The present study had some limitations, including the extensive and widespread occupational hazards in the studied Pharmaceuticals Company, the overlap of certain hazards in different units, and the lack of scientific knowledge of some employees about occupational hazards. Moreover, although different techniques are available for prioritizing occupational hazards, the AHP technique was used in this study using classical numbers which are less accurate than fuzzy ones.
The results of the present study showed that there were hazards in all of the studied units. These results indicated a high level of hazards in the pharmaceutical companies' units. Due to the increased medication diversification and increased workload for these companies, paying attention to the preventive and corrective measures in order to reduce the risk of emerging hazards is essential. For priority hazards, it is suggested that the employees should use filtered masks and anti-acid and special gloves based on their work and activities. In order to reduce the risk of falling down in the installations and facilities unit, it is suggested that the workers should wear safety belts and helmets, and their work environment should become safe before starting work and activities using special safety guardrails.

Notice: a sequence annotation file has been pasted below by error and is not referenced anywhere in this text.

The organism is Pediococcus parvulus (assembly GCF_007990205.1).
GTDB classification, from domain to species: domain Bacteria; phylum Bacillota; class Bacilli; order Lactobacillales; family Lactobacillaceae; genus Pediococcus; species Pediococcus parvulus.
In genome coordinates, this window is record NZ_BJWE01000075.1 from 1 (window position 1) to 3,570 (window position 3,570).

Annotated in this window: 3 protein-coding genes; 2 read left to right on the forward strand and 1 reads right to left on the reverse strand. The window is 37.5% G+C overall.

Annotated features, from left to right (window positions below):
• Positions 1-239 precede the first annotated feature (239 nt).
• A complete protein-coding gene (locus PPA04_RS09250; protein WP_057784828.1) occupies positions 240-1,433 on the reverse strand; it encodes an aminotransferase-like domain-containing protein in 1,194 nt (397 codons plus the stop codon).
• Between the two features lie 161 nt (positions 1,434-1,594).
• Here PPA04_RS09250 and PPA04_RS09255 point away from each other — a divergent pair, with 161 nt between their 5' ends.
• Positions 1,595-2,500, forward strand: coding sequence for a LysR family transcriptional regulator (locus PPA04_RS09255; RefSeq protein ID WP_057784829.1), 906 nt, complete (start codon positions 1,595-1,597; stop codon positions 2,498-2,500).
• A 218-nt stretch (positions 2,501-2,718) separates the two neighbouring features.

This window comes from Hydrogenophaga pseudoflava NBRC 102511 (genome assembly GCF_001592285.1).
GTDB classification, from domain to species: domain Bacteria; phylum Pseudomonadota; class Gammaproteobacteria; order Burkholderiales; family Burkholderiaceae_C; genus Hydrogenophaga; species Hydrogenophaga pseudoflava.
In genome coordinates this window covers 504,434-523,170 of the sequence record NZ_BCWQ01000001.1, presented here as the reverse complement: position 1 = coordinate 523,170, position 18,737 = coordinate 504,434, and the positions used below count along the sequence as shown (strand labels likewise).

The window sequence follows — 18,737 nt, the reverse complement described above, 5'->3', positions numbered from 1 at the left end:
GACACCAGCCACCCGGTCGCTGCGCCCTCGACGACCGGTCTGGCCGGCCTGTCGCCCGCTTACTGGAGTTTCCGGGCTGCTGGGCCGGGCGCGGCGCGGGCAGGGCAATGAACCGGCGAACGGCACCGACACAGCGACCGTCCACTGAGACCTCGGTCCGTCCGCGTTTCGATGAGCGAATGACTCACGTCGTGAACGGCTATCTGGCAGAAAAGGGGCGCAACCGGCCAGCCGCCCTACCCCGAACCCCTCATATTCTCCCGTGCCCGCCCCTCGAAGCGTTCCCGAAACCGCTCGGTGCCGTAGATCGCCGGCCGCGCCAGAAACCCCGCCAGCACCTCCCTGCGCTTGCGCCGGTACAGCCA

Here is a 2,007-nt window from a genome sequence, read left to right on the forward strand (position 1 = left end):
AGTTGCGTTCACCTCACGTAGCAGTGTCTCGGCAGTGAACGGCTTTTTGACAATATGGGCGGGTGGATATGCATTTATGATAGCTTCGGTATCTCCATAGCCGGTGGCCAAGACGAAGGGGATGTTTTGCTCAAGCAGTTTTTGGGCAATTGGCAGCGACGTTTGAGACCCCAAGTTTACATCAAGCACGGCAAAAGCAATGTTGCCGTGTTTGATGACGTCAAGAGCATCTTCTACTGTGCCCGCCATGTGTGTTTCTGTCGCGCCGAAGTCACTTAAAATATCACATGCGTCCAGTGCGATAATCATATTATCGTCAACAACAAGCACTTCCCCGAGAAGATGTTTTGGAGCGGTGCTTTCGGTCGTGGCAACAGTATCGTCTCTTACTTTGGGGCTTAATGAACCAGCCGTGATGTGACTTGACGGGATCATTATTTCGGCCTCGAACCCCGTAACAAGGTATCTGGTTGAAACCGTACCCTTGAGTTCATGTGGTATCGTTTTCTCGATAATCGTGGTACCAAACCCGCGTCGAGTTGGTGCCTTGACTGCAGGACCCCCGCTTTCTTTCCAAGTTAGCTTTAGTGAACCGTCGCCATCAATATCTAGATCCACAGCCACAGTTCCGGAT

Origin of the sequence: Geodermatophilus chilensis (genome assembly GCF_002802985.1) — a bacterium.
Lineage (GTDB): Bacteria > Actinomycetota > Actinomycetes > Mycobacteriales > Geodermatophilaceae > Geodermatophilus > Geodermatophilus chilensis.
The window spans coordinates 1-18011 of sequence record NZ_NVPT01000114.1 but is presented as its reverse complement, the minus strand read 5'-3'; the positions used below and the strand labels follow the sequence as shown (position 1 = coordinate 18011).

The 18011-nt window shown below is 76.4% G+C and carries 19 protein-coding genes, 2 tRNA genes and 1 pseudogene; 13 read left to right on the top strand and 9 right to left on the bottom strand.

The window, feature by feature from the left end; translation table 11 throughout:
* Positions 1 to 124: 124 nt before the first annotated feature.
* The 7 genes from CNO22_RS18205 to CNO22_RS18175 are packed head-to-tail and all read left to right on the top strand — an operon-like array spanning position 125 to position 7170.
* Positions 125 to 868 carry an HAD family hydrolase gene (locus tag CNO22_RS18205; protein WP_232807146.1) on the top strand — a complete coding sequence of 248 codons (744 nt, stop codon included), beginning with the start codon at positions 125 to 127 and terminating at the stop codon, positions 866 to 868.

Acknowledgement: The authors would thank all who cooperated in our study, including the heads and employees of the studied Pharmaceutical Company.
Financial Disclosure: The authors declare no financial interests related to the material in the manuscript.
Funding/Support: The authors declare no funding/support.
Conflict of Interest: The authors declare no conflict of interest.